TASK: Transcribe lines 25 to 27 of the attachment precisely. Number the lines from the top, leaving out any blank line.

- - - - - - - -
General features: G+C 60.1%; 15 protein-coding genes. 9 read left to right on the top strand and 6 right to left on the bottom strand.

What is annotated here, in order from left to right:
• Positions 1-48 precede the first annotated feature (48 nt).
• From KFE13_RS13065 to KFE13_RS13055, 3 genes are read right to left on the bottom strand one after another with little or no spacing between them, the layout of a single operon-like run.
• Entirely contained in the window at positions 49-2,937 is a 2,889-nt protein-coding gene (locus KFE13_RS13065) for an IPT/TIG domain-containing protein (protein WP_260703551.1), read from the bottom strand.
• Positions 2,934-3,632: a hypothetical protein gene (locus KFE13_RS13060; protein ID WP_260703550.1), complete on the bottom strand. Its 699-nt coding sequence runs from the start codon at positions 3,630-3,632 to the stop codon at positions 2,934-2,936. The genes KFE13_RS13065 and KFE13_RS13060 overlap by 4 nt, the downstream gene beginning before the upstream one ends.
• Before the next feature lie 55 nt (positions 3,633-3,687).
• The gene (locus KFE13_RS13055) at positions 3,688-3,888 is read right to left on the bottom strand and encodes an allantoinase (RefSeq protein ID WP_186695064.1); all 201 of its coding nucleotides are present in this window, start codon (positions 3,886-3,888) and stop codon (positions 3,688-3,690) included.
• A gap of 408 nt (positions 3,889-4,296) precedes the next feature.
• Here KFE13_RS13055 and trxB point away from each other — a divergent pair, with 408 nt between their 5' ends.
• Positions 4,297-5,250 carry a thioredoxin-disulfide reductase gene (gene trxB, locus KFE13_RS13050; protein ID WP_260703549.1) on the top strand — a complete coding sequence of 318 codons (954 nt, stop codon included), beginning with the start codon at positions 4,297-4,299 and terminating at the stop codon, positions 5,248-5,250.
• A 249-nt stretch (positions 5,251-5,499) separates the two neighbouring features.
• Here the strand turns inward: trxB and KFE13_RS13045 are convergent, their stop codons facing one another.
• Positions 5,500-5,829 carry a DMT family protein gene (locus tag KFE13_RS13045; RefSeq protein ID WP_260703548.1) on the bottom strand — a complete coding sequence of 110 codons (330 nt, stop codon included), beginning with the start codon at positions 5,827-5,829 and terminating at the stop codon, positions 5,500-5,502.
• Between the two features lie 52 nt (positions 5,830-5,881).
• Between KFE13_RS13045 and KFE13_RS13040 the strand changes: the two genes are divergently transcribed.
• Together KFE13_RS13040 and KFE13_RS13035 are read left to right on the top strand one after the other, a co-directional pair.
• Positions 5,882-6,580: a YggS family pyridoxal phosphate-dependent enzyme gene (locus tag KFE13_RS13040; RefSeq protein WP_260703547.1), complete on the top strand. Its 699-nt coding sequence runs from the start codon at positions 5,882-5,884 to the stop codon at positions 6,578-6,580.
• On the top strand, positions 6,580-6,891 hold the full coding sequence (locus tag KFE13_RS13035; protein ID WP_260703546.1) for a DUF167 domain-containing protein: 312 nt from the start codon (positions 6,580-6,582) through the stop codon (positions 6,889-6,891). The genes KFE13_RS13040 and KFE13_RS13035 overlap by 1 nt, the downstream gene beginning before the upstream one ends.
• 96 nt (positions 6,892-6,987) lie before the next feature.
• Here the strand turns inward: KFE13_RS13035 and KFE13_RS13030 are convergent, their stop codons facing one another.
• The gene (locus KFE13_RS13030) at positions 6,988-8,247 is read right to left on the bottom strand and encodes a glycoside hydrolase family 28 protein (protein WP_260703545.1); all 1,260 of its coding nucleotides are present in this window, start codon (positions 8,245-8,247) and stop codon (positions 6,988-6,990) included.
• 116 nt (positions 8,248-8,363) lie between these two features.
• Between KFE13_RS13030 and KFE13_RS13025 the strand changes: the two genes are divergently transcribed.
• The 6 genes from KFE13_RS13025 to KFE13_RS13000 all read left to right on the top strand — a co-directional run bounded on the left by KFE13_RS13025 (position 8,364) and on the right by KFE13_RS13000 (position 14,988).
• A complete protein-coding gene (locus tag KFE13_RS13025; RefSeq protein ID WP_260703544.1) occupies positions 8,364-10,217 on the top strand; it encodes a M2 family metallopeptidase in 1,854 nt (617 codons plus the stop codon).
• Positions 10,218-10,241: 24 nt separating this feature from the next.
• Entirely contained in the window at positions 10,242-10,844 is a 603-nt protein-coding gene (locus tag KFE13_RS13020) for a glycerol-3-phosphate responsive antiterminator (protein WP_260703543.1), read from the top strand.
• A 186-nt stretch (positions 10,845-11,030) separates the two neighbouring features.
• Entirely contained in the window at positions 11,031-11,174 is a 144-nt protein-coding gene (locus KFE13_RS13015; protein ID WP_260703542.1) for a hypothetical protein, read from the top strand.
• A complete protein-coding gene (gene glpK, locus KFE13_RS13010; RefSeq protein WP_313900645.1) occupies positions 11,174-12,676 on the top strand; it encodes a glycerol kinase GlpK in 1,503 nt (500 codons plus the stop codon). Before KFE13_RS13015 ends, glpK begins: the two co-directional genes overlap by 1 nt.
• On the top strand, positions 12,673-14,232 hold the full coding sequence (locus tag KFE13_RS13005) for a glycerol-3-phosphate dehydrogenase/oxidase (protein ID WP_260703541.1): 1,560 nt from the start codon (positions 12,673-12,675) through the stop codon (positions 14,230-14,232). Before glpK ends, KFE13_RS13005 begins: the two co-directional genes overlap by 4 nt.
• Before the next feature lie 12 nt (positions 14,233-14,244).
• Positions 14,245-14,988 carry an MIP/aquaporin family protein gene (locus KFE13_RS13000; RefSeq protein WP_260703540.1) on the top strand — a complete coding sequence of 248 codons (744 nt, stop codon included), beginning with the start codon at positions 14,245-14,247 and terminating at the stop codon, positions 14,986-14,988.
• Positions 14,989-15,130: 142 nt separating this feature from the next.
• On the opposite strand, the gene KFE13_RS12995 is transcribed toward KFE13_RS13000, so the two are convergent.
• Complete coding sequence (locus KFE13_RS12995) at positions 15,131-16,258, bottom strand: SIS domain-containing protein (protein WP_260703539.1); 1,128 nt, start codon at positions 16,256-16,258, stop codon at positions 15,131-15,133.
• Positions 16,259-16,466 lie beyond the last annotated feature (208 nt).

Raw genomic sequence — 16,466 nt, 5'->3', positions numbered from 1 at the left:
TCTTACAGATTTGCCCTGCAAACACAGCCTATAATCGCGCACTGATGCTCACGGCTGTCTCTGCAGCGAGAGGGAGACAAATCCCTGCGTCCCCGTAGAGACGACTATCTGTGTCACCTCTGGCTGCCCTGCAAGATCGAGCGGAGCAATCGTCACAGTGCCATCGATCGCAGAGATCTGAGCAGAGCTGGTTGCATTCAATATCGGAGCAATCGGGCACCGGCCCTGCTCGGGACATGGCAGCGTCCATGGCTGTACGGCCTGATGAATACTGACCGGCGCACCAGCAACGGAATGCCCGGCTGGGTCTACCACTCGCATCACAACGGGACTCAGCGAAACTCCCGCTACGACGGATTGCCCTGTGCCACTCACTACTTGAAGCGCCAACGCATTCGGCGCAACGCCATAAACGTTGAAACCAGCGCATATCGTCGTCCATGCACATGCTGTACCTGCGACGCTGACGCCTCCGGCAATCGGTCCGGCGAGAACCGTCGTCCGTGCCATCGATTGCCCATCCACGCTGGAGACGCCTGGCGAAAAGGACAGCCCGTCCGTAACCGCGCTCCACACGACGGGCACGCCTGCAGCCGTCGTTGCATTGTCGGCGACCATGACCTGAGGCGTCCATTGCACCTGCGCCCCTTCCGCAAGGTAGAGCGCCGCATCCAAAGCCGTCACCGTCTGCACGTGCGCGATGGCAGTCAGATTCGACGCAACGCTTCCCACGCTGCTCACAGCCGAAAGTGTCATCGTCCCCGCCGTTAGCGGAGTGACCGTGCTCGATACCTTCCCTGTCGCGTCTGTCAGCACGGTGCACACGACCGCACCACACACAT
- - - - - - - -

• The 6 genes from KFE13_RS13025 to KFE13_RS13000 all read left to right on the top strand — a co-directional run bounded on the left by KFE13_RS13025 (position 8,364) and on the right by KFE13_RS13000 (position 14,988).
• A complete protein-coding gene (locus tag KFE13_RS13025; RefSeq protein ID WP_260703544.1) occupies positions 8,364-10,217 on the top strand; it encodes a M2 family metallopeptidase in 1,854 nt (617 codons plus the stop codon).
• Positions 10,218-10,241: 24 nt separating this feature from the next.